The 2020 Video Music Awards started with a tribute to a superhero on Sunday night.
Host Keke Palmer acknowledged the death of “Black Panther” star Chadwick Boseman during the show’s opening.
The actor died last week after a four-year battle with colon cancer. He was 43.
Palmer called him “an actor whose talent and passion is a true inspiration to all the fans he touched and everyone he encountered.”
“We dedicate tonight’s show to a man whose spirit touched so many,” she said. “He is a true hero, not just onscreen, but in everything he did. His impact lives forever.”
There was also a video tribute that included the 2018 MTV Movie and TV Awards, where Boseman presented his trophy to James Shaw Jr., a real life hero who stopped a gunman at a Waffle House in Tennessee after he killed several people.
Amid the global coronavirus pandemic, live audience members were replaced by shadowy masked viewers on rooftops, on giant monitors, or, in the case of Colombian singer Maluma, people spaced apart at a drive-in (which actually turned out to be a promotion for a car maker).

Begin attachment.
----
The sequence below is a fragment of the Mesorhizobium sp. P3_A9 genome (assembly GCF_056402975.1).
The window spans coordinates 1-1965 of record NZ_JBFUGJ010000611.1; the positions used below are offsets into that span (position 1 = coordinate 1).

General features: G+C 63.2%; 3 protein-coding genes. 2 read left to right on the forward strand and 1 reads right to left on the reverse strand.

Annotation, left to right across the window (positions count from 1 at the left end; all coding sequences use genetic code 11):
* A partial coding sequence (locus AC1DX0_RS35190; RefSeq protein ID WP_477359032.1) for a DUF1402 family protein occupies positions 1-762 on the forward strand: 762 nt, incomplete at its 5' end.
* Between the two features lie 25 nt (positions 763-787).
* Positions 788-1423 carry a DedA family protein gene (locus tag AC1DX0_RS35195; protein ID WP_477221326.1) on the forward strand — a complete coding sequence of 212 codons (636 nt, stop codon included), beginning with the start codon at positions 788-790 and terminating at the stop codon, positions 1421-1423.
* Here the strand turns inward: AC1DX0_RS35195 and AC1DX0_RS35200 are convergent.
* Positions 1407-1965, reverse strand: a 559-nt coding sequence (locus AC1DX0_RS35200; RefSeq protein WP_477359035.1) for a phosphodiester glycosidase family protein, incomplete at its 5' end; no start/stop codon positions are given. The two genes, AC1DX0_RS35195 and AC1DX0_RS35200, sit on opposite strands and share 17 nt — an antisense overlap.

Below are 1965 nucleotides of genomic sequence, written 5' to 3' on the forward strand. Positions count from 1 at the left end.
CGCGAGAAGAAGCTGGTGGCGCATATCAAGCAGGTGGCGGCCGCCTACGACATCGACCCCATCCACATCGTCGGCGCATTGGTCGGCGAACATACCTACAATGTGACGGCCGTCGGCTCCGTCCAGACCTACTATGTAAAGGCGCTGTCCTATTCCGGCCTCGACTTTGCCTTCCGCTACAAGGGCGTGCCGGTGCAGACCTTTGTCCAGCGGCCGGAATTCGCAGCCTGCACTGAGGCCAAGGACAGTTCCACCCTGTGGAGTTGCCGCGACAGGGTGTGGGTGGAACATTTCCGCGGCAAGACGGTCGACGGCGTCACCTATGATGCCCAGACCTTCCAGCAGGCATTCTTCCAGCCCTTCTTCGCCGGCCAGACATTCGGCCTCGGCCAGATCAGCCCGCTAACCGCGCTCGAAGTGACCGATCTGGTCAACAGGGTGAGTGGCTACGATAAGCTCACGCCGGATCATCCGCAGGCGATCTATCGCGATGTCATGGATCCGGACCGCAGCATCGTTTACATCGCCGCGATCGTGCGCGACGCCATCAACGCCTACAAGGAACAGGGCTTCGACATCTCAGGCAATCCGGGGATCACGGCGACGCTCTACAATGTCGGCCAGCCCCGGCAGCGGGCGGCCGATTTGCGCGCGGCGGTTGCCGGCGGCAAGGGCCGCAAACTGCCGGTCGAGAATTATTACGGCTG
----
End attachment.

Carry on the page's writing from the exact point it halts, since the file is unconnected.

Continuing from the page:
The first performance of the night was The Weeknd, who performed “Blinding Lights.”
The show’s performances were held at locations all over New York City.
BTS sang their first all English language language single, “Dynamite.” Miley Cyrus gave us some “Wrecking Ball” nostalgia with her rendition of “Midnight Sky.”
The first award of the night for best collaboration went to Lady Gaga and Ariana Grande for their hit single “Rain of Me.”
Gaga accepted wearing possibly one of the most impressive masks ever seen on an awards show — and it was not her only one of the night.
She and Grande led in nominations going into the night with nine each.
Gaga was honored with the first ever Tricon Award. She said she shared the award with viewers at home, who she urged to think of three things they admired about themselves.
“This has not been an easy year for a lot of people,” the singer said.”What I see in the world is a massive triumph of courage,”
“Just because we’re separated right now and culture may feel less aline in some ways I know a renaissance is coming,” she continued. “And the wrath of pop culture will inspire you and the rage of art will empower you as it responds to hardship with its generosity and love.”